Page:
Pituitary metastasis

Case contributed by Assoc Prof Frank Gaillard


Morning headaches.

Patient Data

Age: 60 years
Gender: Male

Centered on the pituitary fossa is a large, vividly enhancing mass. It appears extradural and is, at least, in contact with both internal carotid arteries and cavernous sinuses as well as the basilar artery. The mass erodes through the anterior cranial fossa floor, extending into the sphenoid sinus. Pituitary infundibulum is nodular and enhancing.

No intra- or extra-axial collection or hemorrhage demonstrated. Grey-white differentiation is preserved. Cerebral volume loss, in particular affecting the frontal and temporal lobes. Ventricular size and basal cisterns all appear normal. No other bony abnormality demonstrated.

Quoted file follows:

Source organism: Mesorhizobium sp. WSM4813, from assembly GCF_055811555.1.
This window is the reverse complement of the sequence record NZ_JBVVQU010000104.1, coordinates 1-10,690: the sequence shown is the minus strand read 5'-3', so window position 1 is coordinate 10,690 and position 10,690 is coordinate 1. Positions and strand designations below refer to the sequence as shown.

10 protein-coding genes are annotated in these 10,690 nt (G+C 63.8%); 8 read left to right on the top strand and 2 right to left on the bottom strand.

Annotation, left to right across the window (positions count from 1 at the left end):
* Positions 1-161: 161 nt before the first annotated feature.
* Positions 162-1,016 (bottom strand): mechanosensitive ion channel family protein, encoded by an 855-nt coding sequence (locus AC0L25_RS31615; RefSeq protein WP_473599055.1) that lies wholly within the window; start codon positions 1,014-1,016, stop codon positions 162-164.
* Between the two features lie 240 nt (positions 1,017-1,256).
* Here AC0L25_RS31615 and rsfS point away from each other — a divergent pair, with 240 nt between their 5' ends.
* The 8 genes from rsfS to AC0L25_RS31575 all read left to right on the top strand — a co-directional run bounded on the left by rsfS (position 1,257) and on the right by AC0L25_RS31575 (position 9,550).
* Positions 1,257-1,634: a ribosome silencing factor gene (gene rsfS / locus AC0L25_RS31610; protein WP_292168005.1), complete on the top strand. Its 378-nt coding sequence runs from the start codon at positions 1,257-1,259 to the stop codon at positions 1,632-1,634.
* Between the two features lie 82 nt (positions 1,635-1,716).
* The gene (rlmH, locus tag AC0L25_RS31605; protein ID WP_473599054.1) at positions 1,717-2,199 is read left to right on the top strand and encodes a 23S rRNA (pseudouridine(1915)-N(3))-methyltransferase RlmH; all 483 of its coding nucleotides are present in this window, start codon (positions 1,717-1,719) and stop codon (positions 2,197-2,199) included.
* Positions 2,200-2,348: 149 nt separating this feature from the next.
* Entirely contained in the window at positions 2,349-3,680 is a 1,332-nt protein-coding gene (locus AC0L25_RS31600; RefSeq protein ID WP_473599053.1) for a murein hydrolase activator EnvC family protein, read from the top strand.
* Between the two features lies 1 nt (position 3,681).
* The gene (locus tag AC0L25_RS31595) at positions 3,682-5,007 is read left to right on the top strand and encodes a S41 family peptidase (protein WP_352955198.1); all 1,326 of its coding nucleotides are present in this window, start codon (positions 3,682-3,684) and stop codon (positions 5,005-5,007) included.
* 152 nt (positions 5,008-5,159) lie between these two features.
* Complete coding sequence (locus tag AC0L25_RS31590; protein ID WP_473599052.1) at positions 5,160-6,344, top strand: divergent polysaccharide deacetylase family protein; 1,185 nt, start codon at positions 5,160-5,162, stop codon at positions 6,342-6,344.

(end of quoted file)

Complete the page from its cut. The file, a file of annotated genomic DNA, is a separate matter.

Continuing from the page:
Case Discussion

This patient has known metastatic non-small cell lung cancer (NSCLC) with numerous systemic metastases. A prior CT brain form >1 year ago had a normal pituitary fossa. 

The differential in this instance is therefore between a metastasis centered in the pituitary fossa, perhaps of the pituitary itself given the changes to the infundibulum or a macroadenoma. Although the latter could have this appearance, in this clinical setting, especially in the presence of destruction of the pituitary fossa (rather than remodeling) and of a prior normal CT brain a metastasis is though far more likely. 

The patient has been palliated and as such no histology or further imaging was obtained. 

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Case information

rID: 34009
Published: 4th Aug 2018
Last edited: 14th Aug 2019
Inclusion in quiz mode: Included

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